A stunning New York Times op-ed piece written by an anonymous senior official in President Trump’s administration says there is a secret effort in the White House to keep Trump from harming the nation with his “half-baked, ill-informed and occasionally reckless decisions.”
“Americans should know that there are adults in the room. We fully recognize what is happening. And we are trying to do what’s right even when Donald Trump won’t,” the writer said.
The op-ed comes on the heels of revelations in “Fear,” a new Bob Woodward book, that describe a dysfunctional White House experiencing a “nervous breakdown.”
Who’s the author of the op-ed? It’s a question that has gotten many people poking through the text, looking for clues. The denials have come thick and fast.
But a senior official told axios.com, “There are dozens and dozens of us.”
Here’s a brief look, based on previous reporting by major media, at some of the highest-level officials in the administration who might have a motive or an inclination to write the letter:
Vice President Mike Pence
Pence has been unwaveringfuly faithful in public to Trump, some would say to the point of sycophancy, and the op-ed would be a massive betrayal, but he would certainly have a motive: He would take over the presidency if Trump left office.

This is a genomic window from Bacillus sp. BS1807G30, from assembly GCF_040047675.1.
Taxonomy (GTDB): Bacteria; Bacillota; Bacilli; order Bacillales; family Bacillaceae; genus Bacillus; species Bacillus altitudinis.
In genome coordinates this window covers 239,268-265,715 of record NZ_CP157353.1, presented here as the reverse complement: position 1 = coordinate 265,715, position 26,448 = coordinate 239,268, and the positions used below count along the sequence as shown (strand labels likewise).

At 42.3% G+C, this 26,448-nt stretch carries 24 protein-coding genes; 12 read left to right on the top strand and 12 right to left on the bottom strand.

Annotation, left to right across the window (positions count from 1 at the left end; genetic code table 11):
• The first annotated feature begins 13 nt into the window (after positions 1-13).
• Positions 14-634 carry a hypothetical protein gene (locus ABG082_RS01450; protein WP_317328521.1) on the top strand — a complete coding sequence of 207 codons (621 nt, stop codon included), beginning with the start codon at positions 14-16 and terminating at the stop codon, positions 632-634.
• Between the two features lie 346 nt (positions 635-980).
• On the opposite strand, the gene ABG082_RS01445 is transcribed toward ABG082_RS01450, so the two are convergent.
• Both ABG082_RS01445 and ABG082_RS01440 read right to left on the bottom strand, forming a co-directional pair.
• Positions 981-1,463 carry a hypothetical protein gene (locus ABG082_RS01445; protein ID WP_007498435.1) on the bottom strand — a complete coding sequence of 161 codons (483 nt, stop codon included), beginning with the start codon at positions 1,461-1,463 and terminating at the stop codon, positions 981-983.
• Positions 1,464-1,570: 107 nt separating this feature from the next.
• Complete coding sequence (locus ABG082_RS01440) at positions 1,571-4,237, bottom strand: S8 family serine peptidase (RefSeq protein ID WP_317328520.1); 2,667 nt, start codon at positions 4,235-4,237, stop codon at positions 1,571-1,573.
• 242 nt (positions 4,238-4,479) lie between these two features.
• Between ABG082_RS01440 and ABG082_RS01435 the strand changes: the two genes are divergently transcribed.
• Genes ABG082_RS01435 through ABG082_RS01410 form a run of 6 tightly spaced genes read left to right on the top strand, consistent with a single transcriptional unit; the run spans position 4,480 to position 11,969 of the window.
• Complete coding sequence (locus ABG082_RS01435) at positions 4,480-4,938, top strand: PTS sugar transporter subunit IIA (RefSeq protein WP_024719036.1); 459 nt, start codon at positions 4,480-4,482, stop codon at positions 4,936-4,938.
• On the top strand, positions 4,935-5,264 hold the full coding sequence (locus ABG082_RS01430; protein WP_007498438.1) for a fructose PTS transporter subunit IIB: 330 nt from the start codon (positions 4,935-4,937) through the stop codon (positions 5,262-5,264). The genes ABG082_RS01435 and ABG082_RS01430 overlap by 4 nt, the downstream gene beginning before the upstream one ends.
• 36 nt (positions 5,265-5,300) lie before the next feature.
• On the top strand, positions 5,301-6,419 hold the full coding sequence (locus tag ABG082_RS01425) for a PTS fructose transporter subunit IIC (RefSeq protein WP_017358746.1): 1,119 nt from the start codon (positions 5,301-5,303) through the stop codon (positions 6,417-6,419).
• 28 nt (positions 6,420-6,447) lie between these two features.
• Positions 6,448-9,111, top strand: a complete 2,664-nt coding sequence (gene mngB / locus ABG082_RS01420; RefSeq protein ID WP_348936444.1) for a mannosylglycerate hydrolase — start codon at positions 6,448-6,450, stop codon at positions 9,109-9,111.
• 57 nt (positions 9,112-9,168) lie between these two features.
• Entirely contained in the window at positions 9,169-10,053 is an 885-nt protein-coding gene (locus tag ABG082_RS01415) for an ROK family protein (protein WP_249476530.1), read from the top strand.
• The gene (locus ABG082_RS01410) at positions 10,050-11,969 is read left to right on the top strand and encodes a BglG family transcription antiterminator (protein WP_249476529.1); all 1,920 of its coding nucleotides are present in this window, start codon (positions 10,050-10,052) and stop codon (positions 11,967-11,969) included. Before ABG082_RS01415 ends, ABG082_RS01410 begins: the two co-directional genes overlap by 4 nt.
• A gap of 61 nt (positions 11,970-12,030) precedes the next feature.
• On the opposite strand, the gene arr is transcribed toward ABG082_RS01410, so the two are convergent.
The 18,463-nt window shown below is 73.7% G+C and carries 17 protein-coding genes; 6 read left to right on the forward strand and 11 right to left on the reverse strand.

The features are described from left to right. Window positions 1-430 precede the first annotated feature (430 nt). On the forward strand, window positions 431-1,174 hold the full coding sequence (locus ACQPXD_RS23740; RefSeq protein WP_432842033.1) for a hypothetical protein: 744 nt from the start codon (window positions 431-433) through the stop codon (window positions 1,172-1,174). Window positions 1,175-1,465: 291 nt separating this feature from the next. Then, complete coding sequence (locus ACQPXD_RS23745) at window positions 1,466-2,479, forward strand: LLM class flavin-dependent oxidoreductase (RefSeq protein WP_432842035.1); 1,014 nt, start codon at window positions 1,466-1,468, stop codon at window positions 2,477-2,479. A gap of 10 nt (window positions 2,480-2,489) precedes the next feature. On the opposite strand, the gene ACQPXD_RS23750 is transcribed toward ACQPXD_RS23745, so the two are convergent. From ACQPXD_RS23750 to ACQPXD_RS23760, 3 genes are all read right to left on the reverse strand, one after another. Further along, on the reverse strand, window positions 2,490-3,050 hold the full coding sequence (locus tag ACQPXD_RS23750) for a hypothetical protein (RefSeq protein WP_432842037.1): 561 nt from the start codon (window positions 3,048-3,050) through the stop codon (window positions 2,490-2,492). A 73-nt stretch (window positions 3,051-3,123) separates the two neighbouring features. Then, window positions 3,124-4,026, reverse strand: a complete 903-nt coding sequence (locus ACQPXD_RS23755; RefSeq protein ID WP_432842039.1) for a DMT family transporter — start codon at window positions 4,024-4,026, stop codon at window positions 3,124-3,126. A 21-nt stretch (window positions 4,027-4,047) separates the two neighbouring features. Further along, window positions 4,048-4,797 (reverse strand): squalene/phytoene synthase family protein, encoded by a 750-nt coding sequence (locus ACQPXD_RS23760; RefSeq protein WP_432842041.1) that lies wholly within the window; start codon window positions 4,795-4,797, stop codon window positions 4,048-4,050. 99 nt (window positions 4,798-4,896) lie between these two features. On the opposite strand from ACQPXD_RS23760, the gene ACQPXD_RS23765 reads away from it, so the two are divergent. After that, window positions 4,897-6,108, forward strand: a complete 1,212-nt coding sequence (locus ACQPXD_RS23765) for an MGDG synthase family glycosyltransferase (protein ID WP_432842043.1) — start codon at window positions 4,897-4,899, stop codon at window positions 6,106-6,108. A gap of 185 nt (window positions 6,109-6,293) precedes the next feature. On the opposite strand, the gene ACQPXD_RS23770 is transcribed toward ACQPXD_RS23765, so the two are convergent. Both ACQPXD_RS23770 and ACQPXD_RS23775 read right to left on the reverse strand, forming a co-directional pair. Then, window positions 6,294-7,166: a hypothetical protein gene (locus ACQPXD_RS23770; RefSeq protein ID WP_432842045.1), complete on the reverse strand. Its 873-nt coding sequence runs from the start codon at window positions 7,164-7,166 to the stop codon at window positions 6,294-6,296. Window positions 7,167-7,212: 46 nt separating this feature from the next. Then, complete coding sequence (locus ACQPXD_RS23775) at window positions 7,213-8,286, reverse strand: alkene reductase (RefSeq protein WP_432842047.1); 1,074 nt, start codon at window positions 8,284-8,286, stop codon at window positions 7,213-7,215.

Journalists speculated wildly about the use of the word “lodestar” (a little-used word that means “guiding star”) in the op-ed piece. Pence has used it in the past.
Chief of staff John Kelly
Kelly tried to bring order to a chaotic White House in the wake of the departure of Reince Preibus. Later reports said he had been sidelined and was poised to leave, but those were followed by reports he would stay through 2020.
Kelly’s demeanor during some of Trump’s public appearances has drawn attention. In Bob Woodward’s book, Kelly is quoted as saying of Trump: “He’s an idiot. It’s pointless to try to convince him of anything. He’s gone off the rails. We’re in Crazytown. I don’t even know why any of us are here. This is the worst job I’ve ever had.”
Woodward, an associate editor at the Washington Post, also reported that Kelly told former economic adviser Gary Cohn that he shared Cohn’s anger over how Trump handled a white supremacist rally in Charlottesville.
The op-ed piece held up the late Senator John McCain, a Vietnam war hero, as a “lodestar for restoring honor to public life and our national dialogue.” Kelly himself is a retired Marine general.
Defense Secretary Jim Mattis
The op-ed said “many of the senior officials in his own administration are working diligently from within to frustrate parts of his agenda and his worst inclinations.”
In Woodward’s book, Mattis is described as doing just that: Trump called Mattis, saying he wanted to assassinate the Syrian leader Bashar al-Assad, after Assad launched a chemical attack on civilians in April 2017. “Let’s kill the [expletive] lot of them,” Trump said. Mattis hung up and told a senior aide, “We’re not going to do any of that. We’re going to be much more measured.”
In a 2017 speech to troops, Mattis said, “Our country right now, it’s got problems we don’t have in the military. You just hold the line until our country gets back to understanding and respecting each other and showing it.”